“At first I settled in on my value of learning. What could I learn? I decided I could learn patience. So I considered how to take this opportunity to be more patient. The next time I entered security, I stepped into a line just behind a family that was traveling with a toddler and a newborn.

“As they were struggling to get all of their belongings on the belt, they suggested I go ahead of them.  Instead, I asked if it would help them if I held their baby.  They said, ‘Omigosh, yes!’

“That’s where I experienced unexpected intrinsic motivation. I love holding babies!  After the family got through security, I continued to hold the baby while they got all of their stuff together. I was having a double optimal motivation experience: fulfilling a value for learning patience and the joy of holding a baby. To make things even better, the father thanked me, saying, ‘We couldn’t have made it through security without your help. I just want you to know what a difference you made to us today. Thank you so much!’” With that, he tapped into my life purpose of being a catalyst for good.

“That moment was so rewarding. I had shifted from a stressful imposed suboptimal motivational outlook for going through security to experiencing three different optimal motivational outlooks—aligned, integrated, and inherent.”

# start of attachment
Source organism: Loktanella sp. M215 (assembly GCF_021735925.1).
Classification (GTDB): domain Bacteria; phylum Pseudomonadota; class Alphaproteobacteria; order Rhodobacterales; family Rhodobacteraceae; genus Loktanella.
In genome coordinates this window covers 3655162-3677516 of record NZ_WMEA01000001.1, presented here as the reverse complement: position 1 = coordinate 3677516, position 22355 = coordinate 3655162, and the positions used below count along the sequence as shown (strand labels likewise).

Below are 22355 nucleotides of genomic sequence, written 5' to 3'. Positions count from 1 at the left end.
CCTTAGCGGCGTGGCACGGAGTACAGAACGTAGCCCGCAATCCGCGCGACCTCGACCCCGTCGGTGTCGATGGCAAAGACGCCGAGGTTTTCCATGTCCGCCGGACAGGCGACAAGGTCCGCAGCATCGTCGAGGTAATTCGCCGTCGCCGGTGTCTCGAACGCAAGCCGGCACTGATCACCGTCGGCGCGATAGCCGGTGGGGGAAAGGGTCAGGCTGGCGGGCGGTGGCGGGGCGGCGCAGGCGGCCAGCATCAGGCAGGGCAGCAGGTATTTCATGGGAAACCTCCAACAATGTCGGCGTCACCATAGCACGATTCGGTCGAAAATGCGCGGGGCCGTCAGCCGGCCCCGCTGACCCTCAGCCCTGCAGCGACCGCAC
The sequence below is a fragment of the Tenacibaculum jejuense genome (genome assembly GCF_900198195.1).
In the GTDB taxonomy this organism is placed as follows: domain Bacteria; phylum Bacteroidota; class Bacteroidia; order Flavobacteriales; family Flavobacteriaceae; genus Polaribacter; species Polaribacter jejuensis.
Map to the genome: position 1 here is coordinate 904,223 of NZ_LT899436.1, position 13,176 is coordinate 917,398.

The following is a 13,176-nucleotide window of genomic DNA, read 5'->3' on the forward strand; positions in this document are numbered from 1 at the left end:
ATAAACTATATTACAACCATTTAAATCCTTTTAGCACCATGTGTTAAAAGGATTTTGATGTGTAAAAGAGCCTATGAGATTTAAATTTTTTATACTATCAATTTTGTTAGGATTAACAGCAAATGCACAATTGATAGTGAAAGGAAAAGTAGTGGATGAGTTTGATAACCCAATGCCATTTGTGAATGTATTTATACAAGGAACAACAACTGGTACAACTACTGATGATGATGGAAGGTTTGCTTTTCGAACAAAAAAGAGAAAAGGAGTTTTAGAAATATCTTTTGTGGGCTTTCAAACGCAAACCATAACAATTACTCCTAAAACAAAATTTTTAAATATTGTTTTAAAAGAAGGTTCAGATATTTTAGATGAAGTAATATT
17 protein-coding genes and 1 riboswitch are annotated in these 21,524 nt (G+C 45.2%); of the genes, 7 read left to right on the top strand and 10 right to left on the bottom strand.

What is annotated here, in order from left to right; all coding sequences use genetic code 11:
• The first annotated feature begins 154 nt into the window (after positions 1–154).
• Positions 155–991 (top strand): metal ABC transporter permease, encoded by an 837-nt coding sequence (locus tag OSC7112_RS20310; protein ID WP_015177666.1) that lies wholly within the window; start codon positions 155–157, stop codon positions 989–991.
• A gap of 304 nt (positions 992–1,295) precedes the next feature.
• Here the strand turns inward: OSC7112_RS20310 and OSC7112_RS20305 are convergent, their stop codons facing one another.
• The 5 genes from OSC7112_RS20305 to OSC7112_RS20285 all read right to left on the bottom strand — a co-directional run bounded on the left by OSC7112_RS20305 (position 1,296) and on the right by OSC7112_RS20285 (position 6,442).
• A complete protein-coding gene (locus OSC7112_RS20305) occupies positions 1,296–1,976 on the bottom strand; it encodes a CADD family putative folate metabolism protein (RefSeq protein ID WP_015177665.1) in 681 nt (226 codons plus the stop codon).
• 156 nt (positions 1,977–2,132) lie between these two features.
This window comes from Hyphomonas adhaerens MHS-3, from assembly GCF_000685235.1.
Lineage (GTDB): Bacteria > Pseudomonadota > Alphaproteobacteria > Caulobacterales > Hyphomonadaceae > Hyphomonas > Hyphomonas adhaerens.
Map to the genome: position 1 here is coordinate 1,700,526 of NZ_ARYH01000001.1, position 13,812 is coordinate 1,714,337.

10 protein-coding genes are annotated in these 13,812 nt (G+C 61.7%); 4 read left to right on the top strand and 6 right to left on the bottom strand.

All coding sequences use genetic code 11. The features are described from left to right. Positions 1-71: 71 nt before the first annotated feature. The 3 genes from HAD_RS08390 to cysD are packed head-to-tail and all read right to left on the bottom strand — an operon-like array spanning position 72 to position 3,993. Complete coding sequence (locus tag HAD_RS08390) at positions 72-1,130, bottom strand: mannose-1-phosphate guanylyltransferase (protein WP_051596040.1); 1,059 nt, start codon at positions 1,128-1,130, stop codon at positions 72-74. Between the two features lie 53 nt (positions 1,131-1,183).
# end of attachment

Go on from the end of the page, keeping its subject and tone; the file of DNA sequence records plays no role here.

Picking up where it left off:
Fowler is quick to point out that this kind of shift is more than a theoretical idea—it is a practical skill that can be learned. She encourages individuals and leaders to look at how they currently approach motivation and consider new approaches beyond carrot-and-stick thinking.

Her approach is to teach leaders how to have conversations that help people experience optimal motivation such as the MVPs of mindfulness, values, and purpose. The goal is to help people understand the reasons for their motivation. The result is higher quality motivation that is based on meaningful values and a noble purpose.

Fowler believes that helping people satisfy their psychological needs for autonomy, relatedness, and competence in the workplace is a key skill for leaders. The leader’s role is to facilitate people’s shift to an optimal motivational outlook. In Fowler’s experience, when leaders do this, it makes the application of other leadership skills more effective.